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But within a solid year, Al Cook mastered the art of the blues guitar and showed a puzzled dancefloor-crowd, what the sound of Robert Johnson and Elmore James was all about. But again, there was no audience for Al...not yet. So he was fired from the dance-band, that lost a slight chance to win a local contest.
After that, he decided to work as a solo-performer, but found himself in a dilemma, because the british blues boom took over and rock guitarists like Eric Clapton and Jimi Hendrix were setting the pace what to file under blues, but that was certainly not the stuff for Al Cook.
But the uprising folkmusic-movement finally made it possible for him to be recognized by a bigger audience and six years after his first performance, Al Cook finally got the opportunity to cut his first record, „Working Man Blues“, that helped to make him known nationwide.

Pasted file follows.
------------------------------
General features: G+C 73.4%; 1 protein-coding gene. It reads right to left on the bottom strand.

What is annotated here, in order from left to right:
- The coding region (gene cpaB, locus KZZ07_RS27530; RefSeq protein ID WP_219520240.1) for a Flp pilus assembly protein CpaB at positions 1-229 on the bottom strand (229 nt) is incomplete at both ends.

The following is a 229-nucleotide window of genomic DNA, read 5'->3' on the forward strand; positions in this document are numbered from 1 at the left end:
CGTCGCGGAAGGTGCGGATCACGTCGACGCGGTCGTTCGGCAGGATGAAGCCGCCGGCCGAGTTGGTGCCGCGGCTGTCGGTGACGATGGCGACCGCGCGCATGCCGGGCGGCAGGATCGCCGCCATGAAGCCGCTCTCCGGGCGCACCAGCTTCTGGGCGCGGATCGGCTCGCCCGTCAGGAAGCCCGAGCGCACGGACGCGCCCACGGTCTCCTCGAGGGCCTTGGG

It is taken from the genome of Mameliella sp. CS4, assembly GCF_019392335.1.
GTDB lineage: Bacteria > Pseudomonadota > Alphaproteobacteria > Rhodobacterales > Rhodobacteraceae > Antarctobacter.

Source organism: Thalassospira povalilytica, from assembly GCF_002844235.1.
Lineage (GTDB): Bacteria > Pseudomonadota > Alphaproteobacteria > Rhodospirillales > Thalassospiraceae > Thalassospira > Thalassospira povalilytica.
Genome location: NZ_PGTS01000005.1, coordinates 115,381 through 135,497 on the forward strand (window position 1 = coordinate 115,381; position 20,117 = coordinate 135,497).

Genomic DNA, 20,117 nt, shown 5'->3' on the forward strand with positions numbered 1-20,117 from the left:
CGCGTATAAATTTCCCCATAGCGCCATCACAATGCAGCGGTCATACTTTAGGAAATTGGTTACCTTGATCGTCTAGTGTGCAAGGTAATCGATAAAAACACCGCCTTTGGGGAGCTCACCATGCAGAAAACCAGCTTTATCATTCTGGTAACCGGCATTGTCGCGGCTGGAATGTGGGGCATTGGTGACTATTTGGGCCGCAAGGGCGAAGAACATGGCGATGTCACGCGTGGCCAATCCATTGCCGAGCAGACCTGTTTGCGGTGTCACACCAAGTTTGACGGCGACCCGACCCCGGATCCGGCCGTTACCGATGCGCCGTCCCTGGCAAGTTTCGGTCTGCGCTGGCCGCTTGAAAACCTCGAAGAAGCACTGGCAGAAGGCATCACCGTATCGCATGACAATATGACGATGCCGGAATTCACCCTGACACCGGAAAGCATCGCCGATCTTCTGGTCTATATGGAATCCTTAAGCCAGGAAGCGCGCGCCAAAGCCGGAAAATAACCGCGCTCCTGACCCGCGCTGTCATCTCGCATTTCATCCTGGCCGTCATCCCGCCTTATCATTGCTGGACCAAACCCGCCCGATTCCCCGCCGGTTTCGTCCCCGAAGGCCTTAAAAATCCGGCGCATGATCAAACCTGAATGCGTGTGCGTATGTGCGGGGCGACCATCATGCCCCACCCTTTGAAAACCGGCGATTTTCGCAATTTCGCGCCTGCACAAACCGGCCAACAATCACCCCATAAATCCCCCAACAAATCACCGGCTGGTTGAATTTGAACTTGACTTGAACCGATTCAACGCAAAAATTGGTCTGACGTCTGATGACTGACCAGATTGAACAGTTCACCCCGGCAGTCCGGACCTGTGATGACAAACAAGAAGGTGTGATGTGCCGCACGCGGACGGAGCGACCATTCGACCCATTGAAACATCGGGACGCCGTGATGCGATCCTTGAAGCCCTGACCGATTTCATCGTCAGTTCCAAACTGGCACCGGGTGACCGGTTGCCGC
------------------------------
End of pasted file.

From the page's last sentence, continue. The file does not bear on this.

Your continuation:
His second album, „Slide Guitar Foolin'“ was highly appreciated by expert magazines and Al Cook was crowned „White King Of Black Blues“ and even received top reviews by the german „Jazz Podium“ in its 1974 April issue.
Al Cook jammed with a respectable lineup of original blues-greats during their European tour.
Among them, there was his idolized piano player Roosevelt Sykes, as well as Johnny Shines and Honeyboy Edwards. Both had been close buddies of the legendary Robert Johnson, when he recorded his famous sides during the 30s.